Connecticut Man Heading Home From Boston Hospital After Bypass Complications

Bypass surgery back in September left Daniel Haaser with a leaking heart valve

After complications from bypass surgery landed him in a Boston hospital, a Connecticut man will be heading home to spend the holidays with his family.

Daniel Haaser says he can't wait to spend the holidays with his wife and two kids. The tight-knit family is from Germany, but they now live in Burlington, Connecticut.

"We go on water sporting vacations to the Caribbean between Christmas and New Year's," Haaser said Friday.

The family's normally exciting holiday plans looked less likely after he was taken to Brigham And Women's Hospital a week ago with a failing heart that left him near death.

"I started panting and trying to catch my breath and, you know, just begging for air," he said.

Bypass surgery back in September left Haaser with a leaking heart valve, which caused fluid to leak throughout his body.

"Despite heart surgery, his mitral valve was still leaking and because of that his heart failure was getting worse," said Dr. Akshay Desai, medical director of the Cardiomyopathy and Heart Failure Program, Advanced Heart Disease Section at Brigham and Women's Hospital.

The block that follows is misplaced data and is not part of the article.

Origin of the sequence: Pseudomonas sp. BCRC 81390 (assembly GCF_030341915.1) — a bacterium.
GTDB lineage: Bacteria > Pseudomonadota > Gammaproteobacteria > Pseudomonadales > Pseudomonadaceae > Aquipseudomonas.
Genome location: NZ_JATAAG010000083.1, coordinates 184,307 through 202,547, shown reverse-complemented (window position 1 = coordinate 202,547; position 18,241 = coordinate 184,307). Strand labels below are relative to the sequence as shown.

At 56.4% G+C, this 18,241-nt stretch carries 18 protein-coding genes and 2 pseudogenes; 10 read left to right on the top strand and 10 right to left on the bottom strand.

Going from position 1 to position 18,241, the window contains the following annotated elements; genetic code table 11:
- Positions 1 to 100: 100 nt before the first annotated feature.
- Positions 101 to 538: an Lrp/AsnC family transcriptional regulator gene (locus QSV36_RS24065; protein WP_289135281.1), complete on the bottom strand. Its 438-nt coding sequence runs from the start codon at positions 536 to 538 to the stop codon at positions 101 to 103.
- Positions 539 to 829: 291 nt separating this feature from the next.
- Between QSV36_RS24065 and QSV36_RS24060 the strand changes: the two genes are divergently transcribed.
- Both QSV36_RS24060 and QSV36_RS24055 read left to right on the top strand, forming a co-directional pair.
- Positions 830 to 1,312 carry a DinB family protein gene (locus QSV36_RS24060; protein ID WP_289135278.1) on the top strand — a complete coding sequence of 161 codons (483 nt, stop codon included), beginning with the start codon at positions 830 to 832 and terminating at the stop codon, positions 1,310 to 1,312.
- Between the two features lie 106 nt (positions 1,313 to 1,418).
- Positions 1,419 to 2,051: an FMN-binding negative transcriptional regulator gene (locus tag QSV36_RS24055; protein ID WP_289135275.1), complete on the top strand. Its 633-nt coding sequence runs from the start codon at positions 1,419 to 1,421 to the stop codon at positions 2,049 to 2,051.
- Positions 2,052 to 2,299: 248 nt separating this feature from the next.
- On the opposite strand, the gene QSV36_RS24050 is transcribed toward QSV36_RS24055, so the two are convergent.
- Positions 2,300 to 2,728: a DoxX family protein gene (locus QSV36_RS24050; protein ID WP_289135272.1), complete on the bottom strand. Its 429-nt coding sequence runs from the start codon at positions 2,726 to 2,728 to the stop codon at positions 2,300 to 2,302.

Operating on Haaser's heart would have been too risky, so doctors chose a less invasive option called a MitraClip procedure.

"Passing a catheter through the leg up into the heart and through the mitral valve and where the mitral valve was leaking we were able to deploy some clips very much like a paperclip," Desai explained.

Desai said Haaser's heart was too weak for another open heart surgery, which is why the MitraClip procedure was so necessary and life-saving.

Haaser, who is a software engineer, has had enough experience volunteering as an emergency medical technician to know how high the stakes were.

"But I now know what the patients that I transport, what they feel, and will certainly use that to my patients' advantage," Haaser said.

Not only was the MitraClip procedure a success, but Haaser was well enough after the procedure to go home for the holidays and be with his family. He was discharged from Brigham and Women's Hospital at 2 p.m. Friday.

"For the first time in months, I feel as if I get my life back," he said.

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